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  1. #1
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    Best Canadain Manufactorer

    What canadain company makes the best mountain bikes?

  2. #2
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    Rocky Mountain

    From my experience I'd say Rocky Mountain but the only Canadian bikes I've owned are Kona and Rocky Mountains.

    I've been riding Kona bikes for 13 years and love them but each time I've got a Rocky Mountain its handled so much better.

    Later

    Fluff

  3. #3
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    There are a couple

    As fae as Rocky mountains go I have an ETSX 70 and love it they are well built and well designed. The ETSX bikes in my opinion are they only Rocky mountains with a well designed suspension though. Devincci has alot of good bikes and often tend to get underrated because of lack off exposer. The Devincci Remix bikes are great I would take one over an Elsworth or Turrner any day.

  4. #4
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    Knolly

    Watch out for these guys. Granted, they're more geared to DH and FR, but it's only a matter of time before they get "HUGE!"
    Official Chocolate Fountain Spokesman

  5. #5
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    Quote Originally Posted by RuLz
    Watch out for these guys. Granted, they're more geared to DH and FR, but it's only a matter of time before they get "HUGE!"
    Agree, as far as build quality goes, and design with no compromises, Knolly is where it is at. And I know they are currently working on some more trail bikes to add to their FR lineup.

    Check em out www.knollybikes.com

  6. #6
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    If you like hardtails, check out true north, a custom builder out of Sout western Ontario, that being said I am quite happy with my two Rocky Mountain bikes (switch & slayer)
    it tied the room together man!

  7. #7
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    well since i own 2 of them, i'll have to go with truenorth too. i went to hugh after being quite unsatisfied with my dekerf. paid less for a better fitting, better looking, better made, lighter and better handling frame. i have had a kona, many many moons ago, and it was "blah". it just didn't have chracter to me. it was by no means a bad bike, far from it, just no personallity i guess........

    i also have a softspot for brodie, VERY cool bikes, and perhaps, dare i say, a better handling bike off the shelf than either of my truenorths. (in my experience)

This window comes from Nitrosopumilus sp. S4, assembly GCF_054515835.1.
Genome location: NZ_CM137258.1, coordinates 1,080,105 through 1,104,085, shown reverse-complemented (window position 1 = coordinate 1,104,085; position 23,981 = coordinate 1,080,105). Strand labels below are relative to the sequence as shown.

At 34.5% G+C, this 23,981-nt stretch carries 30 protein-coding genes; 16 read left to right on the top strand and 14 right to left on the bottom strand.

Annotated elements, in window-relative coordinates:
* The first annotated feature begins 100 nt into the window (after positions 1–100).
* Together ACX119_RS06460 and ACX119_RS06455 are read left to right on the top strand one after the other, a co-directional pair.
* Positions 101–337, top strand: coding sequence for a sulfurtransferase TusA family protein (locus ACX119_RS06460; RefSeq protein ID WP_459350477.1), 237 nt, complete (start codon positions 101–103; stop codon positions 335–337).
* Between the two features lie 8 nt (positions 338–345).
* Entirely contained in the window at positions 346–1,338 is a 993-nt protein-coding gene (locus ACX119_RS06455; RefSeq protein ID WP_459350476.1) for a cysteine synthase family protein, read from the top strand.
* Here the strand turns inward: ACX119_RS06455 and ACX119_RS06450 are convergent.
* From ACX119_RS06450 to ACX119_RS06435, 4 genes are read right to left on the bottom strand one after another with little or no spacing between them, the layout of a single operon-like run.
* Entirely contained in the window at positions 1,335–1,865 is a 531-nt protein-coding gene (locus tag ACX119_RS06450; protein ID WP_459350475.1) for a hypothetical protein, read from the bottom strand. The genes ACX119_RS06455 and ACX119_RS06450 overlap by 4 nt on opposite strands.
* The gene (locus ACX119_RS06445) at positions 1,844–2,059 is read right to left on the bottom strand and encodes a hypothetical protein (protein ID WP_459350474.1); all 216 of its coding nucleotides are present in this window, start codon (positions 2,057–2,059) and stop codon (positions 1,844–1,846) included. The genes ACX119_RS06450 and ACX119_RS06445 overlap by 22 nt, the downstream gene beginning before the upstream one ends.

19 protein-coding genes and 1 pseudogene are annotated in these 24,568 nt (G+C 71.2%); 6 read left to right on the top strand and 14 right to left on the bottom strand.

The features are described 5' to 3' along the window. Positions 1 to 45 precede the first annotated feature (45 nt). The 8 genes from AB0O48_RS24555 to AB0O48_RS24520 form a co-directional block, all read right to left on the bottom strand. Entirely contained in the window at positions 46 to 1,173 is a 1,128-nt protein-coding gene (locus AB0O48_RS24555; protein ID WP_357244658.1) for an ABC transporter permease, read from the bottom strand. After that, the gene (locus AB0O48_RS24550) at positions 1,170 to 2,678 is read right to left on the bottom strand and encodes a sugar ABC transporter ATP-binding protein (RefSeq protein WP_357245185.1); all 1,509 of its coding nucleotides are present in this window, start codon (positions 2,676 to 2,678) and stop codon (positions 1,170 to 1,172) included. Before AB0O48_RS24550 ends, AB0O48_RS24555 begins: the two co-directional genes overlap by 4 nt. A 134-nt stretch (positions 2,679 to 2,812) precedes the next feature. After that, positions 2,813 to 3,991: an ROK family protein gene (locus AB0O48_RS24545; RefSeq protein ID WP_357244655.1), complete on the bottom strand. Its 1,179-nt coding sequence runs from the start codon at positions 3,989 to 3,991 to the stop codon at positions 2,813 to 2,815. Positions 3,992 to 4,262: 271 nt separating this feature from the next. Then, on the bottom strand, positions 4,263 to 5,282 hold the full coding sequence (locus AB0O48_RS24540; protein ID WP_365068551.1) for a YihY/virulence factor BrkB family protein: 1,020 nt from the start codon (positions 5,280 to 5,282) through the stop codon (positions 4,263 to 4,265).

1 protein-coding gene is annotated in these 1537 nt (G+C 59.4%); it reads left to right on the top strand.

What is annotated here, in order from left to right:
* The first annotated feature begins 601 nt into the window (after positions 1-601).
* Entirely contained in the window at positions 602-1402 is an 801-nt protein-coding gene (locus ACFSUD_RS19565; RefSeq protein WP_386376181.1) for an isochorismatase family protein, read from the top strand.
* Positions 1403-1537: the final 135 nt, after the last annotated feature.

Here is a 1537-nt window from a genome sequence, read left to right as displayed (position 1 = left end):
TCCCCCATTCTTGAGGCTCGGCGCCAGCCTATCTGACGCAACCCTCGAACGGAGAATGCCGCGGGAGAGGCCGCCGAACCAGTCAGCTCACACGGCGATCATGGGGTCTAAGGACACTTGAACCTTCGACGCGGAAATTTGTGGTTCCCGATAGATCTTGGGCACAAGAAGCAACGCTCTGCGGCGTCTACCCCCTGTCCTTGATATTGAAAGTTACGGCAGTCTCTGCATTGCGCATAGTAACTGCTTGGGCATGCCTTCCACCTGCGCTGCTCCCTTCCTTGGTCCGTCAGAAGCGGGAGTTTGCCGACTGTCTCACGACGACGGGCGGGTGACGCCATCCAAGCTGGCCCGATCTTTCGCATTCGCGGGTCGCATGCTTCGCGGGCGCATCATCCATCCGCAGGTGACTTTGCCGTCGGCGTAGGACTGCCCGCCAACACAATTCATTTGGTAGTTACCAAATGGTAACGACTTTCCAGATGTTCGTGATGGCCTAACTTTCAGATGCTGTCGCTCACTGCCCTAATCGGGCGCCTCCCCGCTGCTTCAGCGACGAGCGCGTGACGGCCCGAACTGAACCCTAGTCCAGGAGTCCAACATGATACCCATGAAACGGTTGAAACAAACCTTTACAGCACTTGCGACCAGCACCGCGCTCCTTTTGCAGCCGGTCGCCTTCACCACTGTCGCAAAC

so of the 5 i have tried, true north is tops in my mind
    Last edited by sime; 11-13-2005 at 05:15 AM.

  8. #8
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    I like Cove and Devinci. I have no experience with Knolly, but they look top notch. Actually, the nicest custom frames I have seen, along with Ventana. The new Delirium is going to be very popular I think. Hopefully the weight comes down for the Delirium production model. 9.5lbs for a heavy duty trail bike frame is way too heavy.

    I have been checking out the Devinci freeride and all-mountain frames and the build quality is a step up on Rocky Mountain and on par with Turner, Ellsworth, and other boutique brands, but much cheaper. Devinci uses needle bearings and the welds are very nice.

    Cove bikes are built to last and look good.
    Last edited by ronny; 11-13-2005 at 04:54 AM.

  9. #9
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    bit off topic, but isnt Kona originally and american company out of washington? Granted that the terrain is indistinguishable from coastal BC so their bikes have evolved in a similar manner as the better known canadian companies.

  10. #10
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    Quote Originally Posted by hovdeboj
    bit off topic, but isnt Kona originally and american company out of washington? Granted that the terrain is indistinguishable from coastal BC so their bikes have evolved in a similar manner as the better known canadian companies.
    Kona was an offshoot of the original Rocky Mountain crew when some disagreements about design and business direction split them off to start Kona. They're still based in Vancouver, the Washington address is a business convenience...

    http://www.mtnbikehalloffame.com/ind...page=99&mID=94

  11. #11
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    Thx for the info on Kona. Wasn't Brodie a RM offshoot too? At least the head dude came from RM I believe.

    Ronny: There's no way the Devinci has better build quality than RM. Devinci's are good but RM's a totally handbuilt and hand welded. If you could see the perfect welds on my Switch you blow a fuse.

  12. #12
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    The Bike shop in Calgary is a big RM dealer and I looked at both RM and Devinci side by side and the Devinci frame(s) were nicer imo. I base my opinion on the total package which was quality of construction, welds, and suspension design. I was looking at the Devinci freeride frames (the Ollie was the bike of the year not too long ago) and Guzzler/Magma frames vs RM. This includes everything from welds right down to the pivots. Devincis have needle bearings at all pivots. Devinci pays a lot of attention to little details also. I don't even own a Devinci or RM either. I made this observation based on research from reading reviews, test rides, and just looking at both bikes. I own a Transition Preston and the frame cost me around half of what I would pay for a RM or a Devinci for similar quality.